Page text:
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How not to say the wrong thing

onlinediscountanvils
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Joined: Jun 7 2012

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onlinediscountanvils
Online
Joined: Jun 7 2012

Quote:
Here are the rules. The person in the center ring can say anything she wants to anyone, anywhere. She can kvetch and complain and whine and moan and curse the heavens and say, "Life is unfair" and "Why me?" That's the one payoff for being in the center ring.

Everyone else can say those things too, but only to people in larger rings.

When you are talking to a person in a ring smaller than yours, someone closer to the center of the crisis, the goal is to help. Listening is often more helpful than talking. But if you're going to open your mouth, ask yourself if what you are about to say is likely to provide comfort and support. If it isn't, don't say it. Don't, for example, give advice. People who are suffering from trauma don't need advice. They need comfort and support. So say, "I'm sorry" or "This must really be hard for you" or "Can I bring you a pot roast?" Don't say, "You should hear what happened to me" or "Here's what I would do if I were you." And don't say, "This is really bringing me down."

If you want to scream or cry or complain, if you want to tell someone how shocked you are or how icky you feel, or whine about how it reminds you of all the terrible things that have happened to you lately, that's fine. It's a perfectly normal response. Just do it to someone in a bigger ring.

Comfort IN, dump OUT.

 

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Quote:
I have found that some people who live closer to the top of the social hierarchy and who thus embody and live with more privilege, are unable to critically think about and thus really appreciate the incredible amount of intra-psychic energy required for a less privileged person to navigate the structural and institutional oppression inherent in our society.

Quote:
Living with privilege is when your consciousness and intra-physic energy is dedicated to you and your needs, and this includes your demands on people who are less privileged to teach you what you need to know in your process of re-gaining your humanity.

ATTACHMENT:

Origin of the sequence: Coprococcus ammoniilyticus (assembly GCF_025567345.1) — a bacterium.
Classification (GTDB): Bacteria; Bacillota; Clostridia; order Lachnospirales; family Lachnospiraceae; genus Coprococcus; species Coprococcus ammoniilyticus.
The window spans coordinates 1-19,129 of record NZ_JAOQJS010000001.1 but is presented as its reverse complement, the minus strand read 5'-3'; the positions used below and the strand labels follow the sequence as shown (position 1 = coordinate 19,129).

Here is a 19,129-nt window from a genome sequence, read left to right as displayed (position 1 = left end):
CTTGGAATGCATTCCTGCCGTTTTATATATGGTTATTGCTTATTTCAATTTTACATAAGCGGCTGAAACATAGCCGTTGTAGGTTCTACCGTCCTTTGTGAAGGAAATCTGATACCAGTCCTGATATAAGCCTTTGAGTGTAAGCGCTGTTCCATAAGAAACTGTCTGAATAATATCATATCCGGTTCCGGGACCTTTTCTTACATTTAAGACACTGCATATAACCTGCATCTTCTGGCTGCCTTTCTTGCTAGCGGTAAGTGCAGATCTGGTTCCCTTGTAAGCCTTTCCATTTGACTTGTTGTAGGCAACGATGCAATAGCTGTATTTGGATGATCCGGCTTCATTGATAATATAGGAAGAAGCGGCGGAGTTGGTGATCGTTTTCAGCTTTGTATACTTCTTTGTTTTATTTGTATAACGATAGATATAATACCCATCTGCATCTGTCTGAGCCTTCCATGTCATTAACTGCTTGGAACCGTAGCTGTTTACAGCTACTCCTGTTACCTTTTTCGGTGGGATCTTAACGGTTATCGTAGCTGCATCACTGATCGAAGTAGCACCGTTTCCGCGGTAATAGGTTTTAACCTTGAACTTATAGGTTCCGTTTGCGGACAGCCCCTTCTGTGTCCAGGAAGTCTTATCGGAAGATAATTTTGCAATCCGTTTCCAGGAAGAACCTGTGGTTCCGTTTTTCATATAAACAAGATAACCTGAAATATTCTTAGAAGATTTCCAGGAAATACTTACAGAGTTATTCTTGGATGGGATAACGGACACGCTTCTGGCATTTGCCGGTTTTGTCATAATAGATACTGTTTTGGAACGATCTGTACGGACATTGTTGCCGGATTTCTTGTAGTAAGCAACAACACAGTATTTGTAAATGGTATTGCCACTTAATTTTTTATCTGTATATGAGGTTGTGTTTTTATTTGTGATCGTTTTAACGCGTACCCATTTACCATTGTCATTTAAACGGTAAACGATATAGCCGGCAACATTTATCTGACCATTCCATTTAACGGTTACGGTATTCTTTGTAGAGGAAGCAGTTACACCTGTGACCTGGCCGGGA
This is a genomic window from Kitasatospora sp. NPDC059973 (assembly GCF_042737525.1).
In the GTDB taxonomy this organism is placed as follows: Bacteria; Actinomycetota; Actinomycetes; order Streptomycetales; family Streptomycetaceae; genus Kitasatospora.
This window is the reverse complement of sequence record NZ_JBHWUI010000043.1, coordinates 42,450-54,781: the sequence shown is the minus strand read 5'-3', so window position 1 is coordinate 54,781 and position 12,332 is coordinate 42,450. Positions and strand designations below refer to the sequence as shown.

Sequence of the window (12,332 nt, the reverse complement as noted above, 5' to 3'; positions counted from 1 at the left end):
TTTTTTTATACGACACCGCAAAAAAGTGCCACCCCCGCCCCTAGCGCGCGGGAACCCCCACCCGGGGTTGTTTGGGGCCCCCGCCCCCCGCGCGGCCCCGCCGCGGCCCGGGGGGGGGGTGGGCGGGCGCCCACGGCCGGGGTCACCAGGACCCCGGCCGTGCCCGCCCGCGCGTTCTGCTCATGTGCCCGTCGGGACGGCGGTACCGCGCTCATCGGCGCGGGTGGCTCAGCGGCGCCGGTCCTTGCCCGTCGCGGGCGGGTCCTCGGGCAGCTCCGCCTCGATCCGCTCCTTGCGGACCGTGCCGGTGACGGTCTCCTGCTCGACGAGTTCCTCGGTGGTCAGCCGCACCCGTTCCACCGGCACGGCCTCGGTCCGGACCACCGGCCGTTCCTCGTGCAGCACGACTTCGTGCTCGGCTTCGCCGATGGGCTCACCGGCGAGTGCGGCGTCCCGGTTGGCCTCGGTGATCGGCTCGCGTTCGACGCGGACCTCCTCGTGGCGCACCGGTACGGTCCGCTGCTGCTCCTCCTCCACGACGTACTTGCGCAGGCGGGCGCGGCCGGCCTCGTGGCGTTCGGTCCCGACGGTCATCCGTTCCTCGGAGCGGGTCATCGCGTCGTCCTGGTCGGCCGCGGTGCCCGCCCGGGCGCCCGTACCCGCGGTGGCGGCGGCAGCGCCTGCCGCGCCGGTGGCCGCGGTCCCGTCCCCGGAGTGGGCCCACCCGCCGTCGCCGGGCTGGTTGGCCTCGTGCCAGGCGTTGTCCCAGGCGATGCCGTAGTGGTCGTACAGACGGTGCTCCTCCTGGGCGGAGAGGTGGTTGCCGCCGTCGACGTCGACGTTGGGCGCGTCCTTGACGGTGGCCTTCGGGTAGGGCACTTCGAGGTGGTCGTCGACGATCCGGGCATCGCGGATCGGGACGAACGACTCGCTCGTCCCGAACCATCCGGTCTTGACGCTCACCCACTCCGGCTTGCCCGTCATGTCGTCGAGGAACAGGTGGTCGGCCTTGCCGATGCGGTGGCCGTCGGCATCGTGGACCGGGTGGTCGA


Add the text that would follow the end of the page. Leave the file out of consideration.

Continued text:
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Quote:
How could we shorten this list of the dead? What kind of politics would that goal require?

Because most people on the list lack basic economic security, it must be socialist; because the list is primarily made up of women, it must be feminist; because most of those women are people of color, it must be anti-racist. Because so many of these transgender women of color are sex workers, it must adopt a nuanced approach to sex work that respects its economic and personal necessity without ignoring its dangers. And because so many of these sex workers are in countries like Brazil and Mexico, it must be internationalist. If this politics seems impossible, consider that the safety of transgender people is impossible in its absence.

 

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Quote:
Woman invented a golf club, is not out as trans* and explicitly states to the author that the publication of this story will result in its author committing a hate crime against her. As in, she will kill herself.

There is a discussion of proof being provided of Dr. V’s history, in exchange for Hannan not writing about it. He states that he can’t take that deal, implying that he can’t not write this story.

Can’t? Because to Not Write this story would be some sort of betrayal of…what? Hannan’s own journalistic ethics? He’s already stalked an unwilling source, and outed her as transgender to an investor. He’s already chased her friends and family. He’s already informed her that he Knows Her Secrets.

Ah, he must write it, because to not write it, would be a betrayal of A Good Story.

He cannot betray his Art.

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Mia McKenzie: 4 Ways to Push Back Against Your Privilege

Quote: